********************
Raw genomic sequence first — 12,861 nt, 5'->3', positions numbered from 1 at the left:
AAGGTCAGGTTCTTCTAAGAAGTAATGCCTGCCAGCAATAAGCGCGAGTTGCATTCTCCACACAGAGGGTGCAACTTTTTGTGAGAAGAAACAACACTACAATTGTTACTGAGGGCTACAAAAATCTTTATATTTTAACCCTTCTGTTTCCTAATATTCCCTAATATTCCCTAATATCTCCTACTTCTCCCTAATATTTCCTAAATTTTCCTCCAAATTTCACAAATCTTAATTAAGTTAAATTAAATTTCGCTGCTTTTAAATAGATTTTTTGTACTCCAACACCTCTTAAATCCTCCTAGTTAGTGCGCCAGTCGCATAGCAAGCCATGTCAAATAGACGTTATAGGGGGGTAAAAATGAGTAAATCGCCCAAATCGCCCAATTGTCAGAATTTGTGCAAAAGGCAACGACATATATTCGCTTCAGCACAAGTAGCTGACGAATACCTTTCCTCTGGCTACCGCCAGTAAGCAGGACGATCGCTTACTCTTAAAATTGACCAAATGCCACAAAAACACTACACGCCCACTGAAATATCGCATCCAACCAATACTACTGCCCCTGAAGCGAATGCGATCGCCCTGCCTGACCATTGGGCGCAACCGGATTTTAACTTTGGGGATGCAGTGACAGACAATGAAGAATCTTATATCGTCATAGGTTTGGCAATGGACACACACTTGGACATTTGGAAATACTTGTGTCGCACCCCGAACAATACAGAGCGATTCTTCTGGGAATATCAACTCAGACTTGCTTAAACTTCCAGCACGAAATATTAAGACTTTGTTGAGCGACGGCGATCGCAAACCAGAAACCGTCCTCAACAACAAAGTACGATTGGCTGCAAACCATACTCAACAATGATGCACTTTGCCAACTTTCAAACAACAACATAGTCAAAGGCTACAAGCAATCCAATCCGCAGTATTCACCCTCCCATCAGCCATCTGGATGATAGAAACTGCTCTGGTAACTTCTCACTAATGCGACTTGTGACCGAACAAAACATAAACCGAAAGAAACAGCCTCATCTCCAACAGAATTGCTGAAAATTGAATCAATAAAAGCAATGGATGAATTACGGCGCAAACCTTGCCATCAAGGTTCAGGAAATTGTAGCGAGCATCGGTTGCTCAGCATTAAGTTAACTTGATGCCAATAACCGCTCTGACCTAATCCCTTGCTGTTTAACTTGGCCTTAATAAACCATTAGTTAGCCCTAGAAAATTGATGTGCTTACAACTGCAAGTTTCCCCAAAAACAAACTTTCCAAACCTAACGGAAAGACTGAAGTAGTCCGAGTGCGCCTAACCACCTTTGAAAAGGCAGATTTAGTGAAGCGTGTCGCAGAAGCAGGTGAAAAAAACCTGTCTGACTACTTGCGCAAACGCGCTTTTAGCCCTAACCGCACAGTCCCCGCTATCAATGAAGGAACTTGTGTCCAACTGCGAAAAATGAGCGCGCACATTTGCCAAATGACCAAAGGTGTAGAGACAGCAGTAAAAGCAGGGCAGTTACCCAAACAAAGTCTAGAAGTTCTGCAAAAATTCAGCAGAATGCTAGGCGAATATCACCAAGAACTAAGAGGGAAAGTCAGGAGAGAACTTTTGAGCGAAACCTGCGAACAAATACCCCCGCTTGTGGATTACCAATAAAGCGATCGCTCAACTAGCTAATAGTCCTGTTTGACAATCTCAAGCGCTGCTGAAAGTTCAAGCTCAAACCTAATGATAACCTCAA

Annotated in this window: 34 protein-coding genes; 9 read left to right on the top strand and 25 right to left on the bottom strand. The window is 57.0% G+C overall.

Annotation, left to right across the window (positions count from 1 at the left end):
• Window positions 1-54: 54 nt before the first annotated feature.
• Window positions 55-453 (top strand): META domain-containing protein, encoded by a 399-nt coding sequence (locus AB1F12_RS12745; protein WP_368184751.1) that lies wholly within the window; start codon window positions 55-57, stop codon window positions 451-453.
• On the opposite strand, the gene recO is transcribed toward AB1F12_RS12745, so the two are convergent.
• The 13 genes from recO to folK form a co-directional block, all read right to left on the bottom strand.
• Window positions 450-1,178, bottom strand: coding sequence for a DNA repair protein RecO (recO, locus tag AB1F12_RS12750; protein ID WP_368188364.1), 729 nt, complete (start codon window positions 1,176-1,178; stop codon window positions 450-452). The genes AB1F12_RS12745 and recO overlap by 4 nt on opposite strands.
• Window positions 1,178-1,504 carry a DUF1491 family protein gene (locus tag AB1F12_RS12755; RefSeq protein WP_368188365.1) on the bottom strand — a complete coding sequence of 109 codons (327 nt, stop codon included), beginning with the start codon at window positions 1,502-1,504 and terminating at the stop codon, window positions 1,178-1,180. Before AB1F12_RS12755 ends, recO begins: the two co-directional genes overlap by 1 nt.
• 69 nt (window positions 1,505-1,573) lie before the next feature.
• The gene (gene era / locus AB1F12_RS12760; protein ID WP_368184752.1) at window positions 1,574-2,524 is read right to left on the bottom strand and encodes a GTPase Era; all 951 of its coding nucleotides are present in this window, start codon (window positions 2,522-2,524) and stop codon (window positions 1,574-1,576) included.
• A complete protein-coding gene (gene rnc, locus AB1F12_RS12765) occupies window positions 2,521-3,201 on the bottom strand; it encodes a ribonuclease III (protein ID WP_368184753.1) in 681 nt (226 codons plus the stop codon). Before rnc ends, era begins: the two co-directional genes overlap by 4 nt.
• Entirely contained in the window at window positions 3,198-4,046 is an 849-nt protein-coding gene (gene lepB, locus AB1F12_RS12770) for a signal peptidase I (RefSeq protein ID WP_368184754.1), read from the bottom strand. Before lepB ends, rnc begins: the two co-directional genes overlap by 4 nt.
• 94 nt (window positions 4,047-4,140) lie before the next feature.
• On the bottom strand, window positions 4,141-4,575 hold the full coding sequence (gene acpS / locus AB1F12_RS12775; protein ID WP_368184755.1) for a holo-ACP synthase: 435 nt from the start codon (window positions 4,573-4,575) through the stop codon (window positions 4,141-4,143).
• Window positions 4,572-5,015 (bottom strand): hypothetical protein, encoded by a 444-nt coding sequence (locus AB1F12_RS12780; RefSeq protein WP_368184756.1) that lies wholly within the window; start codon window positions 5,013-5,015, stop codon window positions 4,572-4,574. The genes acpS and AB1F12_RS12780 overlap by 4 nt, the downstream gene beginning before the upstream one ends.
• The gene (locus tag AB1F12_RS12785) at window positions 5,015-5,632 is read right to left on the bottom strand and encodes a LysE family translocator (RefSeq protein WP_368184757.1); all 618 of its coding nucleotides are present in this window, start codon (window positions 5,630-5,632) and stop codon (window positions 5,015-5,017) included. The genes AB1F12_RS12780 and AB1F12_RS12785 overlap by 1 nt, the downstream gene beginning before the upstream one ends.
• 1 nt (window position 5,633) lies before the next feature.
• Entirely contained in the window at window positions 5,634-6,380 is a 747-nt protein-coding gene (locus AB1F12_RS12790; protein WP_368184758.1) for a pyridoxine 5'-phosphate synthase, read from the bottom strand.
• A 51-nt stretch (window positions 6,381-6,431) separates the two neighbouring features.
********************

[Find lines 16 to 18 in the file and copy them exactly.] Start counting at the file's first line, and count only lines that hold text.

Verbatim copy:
• On the bottom strand, window positions 4,141-4,575 hold the full coding sequence (gene acpS / locus AB1F12_RS12775; protein ID WP_368184755.1) for a holo-ACP synthase: 435 nt from the start codon (window positions 4,573-4,575) through the stop codon (window positions 4,141-4,143).
• Window positions 4,572-5,015 (bottom strand): hypothetical protein, encoded by a 444-nt coding sequence (locus AB1F12_RS12780; RefSeq protein WP_368184756.1) that lies wholly within the window; start codon window positions 5,013-5,015, stop codon window positions 4,572-4,574. The genes acpS and AB1F12_RS12780 overlap by 4 nt, the downstream gene beginning before the upstream one ends.
• The gene (locus tag AB1F12_RS12785) at window positions 5,015-5,632 is read right to left on the bottom strand and encodes a LysE family translocator (RefSeq protein WP_368184757.1); all 618 of its coding nucleotides are present in this window, start codon (window positions 5,630-5,632) and stop codon (window positions 5,015-5,017) included. The genes AB1F12_RS12780 and AB1F12_RS12785 overlap by 1 nt, the downstream gene beginning before the upstream one ends.